Beaufortia micrantha facts for kids
Quick facts for kidsBeaufortia micrantha
|Beaufortia micrantha growing near Hopetoun|
Melaleuca micrantha (Schauer) Craven & R.D.Edwards
Beaufortia micrantha, commonly known as small-leaved beaufortia or little bottlebrush, is a plant in the myrtle family, Myrtaceae and is endemic to the south-west of Western Australia. It is a compact shrub with tiny leaves pressed against the stems and profuse heads of purple or pinkish-coloured flowers.
Beaufortia micrantha is a small, compact shrub which grows to a height of about 0.5 metres (2 ft). The leaves are triangular in shape with the end tapering to a point, 1–2 millimetres (0.04–0.08 in) long and have their upper surfaces pressed against the stems, sometimes overlapping each other. The leaves of Beaufortia empetrifolia are similar in size and shape but are not pressed against the stems to the same extent.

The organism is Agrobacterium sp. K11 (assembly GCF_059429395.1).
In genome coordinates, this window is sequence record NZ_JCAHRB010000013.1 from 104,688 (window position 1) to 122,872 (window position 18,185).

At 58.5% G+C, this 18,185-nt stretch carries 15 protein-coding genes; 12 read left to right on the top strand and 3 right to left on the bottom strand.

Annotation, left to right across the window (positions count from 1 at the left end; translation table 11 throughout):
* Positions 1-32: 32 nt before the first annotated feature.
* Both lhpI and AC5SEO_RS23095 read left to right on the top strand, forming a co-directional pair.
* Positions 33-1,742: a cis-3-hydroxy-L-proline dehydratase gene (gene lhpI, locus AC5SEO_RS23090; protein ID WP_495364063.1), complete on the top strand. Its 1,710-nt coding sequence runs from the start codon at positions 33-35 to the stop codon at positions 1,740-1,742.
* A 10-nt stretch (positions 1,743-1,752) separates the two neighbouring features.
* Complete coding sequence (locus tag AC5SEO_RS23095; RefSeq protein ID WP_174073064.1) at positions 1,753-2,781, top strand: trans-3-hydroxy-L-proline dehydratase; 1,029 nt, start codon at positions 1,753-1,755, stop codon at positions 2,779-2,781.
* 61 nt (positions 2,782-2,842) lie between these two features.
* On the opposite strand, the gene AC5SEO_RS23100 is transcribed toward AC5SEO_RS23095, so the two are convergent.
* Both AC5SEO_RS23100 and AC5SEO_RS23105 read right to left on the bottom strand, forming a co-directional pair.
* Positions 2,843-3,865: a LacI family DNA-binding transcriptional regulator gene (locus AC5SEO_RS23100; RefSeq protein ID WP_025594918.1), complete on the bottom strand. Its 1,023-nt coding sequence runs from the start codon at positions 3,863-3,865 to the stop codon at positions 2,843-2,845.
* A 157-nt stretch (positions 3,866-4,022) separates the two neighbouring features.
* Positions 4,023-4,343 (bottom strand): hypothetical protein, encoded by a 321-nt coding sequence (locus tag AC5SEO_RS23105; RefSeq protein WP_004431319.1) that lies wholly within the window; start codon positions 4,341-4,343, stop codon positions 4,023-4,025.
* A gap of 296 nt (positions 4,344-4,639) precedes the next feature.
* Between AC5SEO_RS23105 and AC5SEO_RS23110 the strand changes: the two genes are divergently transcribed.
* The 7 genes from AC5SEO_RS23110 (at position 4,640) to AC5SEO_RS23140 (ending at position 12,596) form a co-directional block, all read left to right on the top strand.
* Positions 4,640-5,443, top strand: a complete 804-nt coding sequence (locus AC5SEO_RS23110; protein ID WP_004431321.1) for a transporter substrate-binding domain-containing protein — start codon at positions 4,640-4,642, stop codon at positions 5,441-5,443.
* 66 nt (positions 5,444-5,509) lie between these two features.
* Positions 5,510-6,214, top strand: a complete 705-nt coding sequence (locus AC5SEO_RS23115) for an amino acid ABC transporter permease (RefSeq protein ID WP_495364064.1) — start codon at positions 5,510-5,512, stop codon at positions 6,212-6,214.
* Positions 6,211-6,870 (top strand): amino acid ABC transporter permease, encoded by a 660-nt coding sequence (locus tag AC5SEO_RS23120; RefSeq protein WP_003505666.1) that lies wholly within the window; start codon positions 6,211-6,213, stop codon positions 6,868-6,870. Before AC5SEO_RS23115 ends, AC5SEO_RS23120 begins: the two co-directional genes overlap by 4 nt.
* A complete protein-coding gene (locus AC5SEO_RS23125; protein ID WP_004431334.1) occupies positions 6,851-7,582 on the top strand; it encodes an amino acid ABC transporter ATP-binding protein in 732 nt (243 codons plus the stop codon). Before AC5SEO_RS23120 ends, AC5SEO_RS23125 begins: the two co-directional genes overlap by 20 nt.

The flowers are usually pinkish-red to purple and are arranged in heads about 10 millimetres (0.4 in) in diameter, 15 millimetres (0.6 in) long on the ends of branches which continue to grow after flowering. The flowers have 5 sepals, 5 petals and 5 bundles of stamens. The stamen bundles have 3 to 5 stamens each, are 6–10 millimetres (0.2–0.4 in) long with the free parts a further 5–10 millimetres (0.2–0.4 in) long. Flowering occurs in most months but mainly from September to November and is followed by fruits which are woody capsules 25–35 millimetres (0.98–1.4 in) long, 6–10 millimetres (0.2–0.4 in) wide and closely packed together.
Taxonomy and naming
Beaufortia micrantha was first formally described in 1843 by Johannes Conrad Schauer in Dissertatio phytographica de Regelia, Beaufortia et Calothamno. The specific epithet (micrantha) is derived from the Ancient Greek μικρός (mikrós) meaning "small" and ἄνθος (ánthos) meaning "flower".
Distribution and habitat
Beaufortia micrantha mainly occurs in and between the Esperance, Albany, Corrigin and Southern Cross districts in the Avon Wheatbelt, Coolgardie, Esperance Plains, Jarrah Forest and Mallee biogeographic regions. It usually grows in sandy soils derived from laterite on plains and ridges.
Beaufortia micrantha is classified as "not threatened" by the Western Australian Government Department of Parks and Wildlife.
Beaufortia micrantha Facts for Kids. Kiddle Encyclopedia.